This legislation has been a multi-year effort, which began as a component of a larger package of resiliency bills championed by all-female legislators. Also from this package, legislation that created Resilience Authorities for local governments as well as enabling legislation that allowed local governments to request access to funding from the Chesapeake Bay Restoration Fund for resiliency projects were signed into law in 2020. In 2021, another piece was signed into law which extended Maryland’s Property Assessed Clean Energy (PACE) loan program to include projects such as water efficiency enhancements, environmental remediation projects, and other resiliency improvements.

The Office of Resilience legislation will go into effect on October 1, 2022.

The bill was cosponsored by Senators Sarah K. Elfreth (Anne Arundel), Ron Watson (Prince George’s), Michael A. Jackson (Prince George’s, Charles and Calvert), Guy Guzzone (Howard), Ronald N. Young (Frederick), Pamela Beidle (Anne Arundel), Mary Washington (Baltimore City), Delores G. Kelley (Baltimore), Katherine Klausmeier (Baltimore), Chris West (Baltimore), Nancy J. King (Montgomery), Arthur Ellis (Charles), Shelly Hettleman (Baltimore), William C. Smith, Jr. (Montgomery), Cheryl C. Kagan (Montgomery), Obie Patterson (Prince George’s), Benjamin F. Kramer (Montgomery), Jeff Waldstreicher (Montgomery), Jim Rosapepe (Prince George’s and Anne Arundel), Antonio Hayes (Baltimore City), Malcolm Augustine (Prince George’s), Brian J. Feldman (Montgomery), and Jill P. Carter (Baltimore City), and Clarence K. Lam (Baltimore and Howard).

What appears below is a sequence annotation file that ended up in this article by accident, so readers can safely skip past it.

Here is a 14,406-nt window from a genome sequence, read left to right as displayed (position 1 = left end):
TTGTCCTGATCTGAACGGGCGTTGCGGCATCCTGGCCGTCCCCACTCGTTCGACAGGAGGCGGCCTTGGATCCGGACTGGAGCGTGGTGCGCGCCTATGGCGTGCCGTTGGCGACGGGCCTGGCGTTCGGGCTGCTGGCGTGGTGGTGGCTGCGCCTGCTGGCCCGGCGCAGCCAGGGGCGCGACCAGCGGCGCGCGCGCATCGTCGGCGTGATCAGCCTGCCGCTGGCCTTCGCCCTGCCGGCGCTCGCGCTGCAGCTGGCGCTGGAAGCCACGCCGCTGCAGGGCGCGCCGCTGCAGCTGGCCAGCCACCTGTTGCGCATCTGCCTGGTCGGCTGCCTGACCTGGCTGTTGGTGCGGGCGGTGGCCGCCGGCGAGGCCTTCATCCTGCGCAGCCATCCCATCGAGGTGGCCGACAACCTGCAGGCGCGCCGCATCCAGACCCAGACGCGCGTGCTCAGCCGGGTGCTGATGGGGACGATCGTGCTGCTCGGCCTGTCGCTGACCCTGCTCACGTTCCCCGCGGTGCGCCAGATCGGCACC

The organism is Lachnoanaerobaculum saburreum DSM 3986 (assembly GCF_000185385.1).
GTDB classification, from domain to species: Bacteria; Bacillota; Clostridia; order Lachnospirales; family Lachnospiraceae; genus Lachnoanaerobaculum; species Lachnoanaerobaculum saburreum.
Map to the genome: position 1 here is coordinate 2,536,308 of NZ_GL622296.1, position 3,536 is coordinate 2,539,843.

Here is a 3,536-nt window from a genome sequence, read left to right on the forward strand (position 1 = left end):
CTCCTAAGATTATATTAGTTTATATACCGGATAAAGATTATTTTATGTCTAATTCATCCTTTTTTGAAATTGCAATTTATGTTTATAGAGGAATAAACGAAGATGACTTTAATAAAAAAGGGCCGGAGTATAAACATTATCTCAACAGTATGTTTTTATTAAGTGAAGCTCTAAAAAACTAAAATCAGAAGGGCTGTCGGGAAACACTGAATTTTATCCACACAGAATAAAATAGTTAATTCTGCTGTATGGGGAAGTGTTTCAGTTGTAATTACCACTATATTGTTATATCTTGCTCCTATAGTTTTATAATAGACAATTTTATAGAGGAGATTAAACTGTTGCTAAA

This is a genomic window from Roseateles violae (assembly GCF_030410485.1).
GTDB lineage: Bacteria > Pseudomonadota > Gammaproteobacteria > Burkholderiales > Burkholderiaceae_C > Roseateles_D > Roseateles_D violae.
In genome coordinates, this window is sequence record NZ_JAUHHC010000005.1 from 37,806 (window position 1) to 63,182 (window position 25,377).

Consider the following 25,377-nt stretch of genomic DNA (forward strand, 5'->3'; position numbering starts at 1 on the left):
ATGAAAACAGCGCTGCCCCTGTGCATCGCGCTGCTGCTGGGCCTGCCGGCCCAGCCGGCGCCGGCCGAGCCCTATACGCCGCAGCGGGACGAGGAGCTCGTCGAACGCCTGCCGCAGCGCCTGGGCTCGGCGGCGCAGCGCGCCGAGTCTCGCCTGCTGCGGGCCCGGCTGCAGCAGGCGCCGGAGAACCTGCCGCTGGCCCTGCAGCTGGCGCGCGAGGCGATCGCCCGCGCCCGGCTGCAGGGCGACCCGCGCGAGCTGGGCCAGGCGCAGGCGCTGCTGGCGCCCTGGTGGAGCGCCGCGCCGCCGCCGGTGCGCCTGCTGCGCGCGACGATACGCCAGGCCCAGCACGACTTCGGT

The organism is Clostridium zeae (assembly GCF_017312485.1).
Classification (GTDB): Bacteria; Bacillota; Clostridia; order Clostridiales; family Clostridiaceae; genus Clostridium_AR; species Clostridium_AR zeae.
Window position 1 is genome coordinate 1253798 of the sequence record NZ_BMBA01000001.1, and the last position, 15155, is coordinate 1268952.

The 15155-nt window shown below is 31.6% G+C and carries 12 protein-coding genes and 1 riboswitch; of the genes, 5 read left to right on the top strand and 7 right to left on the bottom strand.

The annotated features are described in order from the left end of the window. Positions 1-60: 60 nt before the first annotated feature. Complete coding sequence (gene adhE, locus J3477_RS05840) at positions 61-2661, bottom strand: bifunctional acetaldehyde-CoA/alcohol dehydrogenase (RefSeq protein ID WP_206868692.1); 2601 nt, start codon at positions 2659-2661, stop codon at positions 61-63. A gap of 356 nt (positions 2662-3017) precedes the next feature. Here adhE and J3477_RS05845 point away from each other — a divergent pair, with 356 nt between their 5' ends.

TNC led a community letter supporting passage of the Office of Resilience legislation, which was signed by the following organizations - Sierra Club Maryland Chapter, Audubon Mid-Atlantic, Safe Skies Maryland, Unitarian Universalist Legislative Ministry of Maryland, Indivisible Howard County, Maryland Legislative Coalition, Climate Law & Policy Project, Chesapeake Climate Action Network Action Fund, Blue Water Baltimore, Maryland Campaign for Environmental Human Rights, NAACP Maryland State Conference, Alliance for National & Community Resilience, Maryland League of Conservation Voters, Women Indivisible Strong Effective (WISE), and the National Aquarium.

The Nature Conservancy is a global conservation organization dedicated to conserving the lands and waters on which all life depends. Guided by science, we create innovative, on-the-ground solutions to our world's toughest challenges so that nature and people can thrive together. We are tackling climate change, conserving lands, waters and oceans at an unprecedented scale, providing food and water sustainably and helping make cities more sustainable. Working in 76 countries and territories: 37 by direct conservation impact and 39 through partners, we use a collaborative approach that engages local communities, governments, the private sector, and other partners. To learn more, visit www.nature.org or follow @nature_press on Twitter.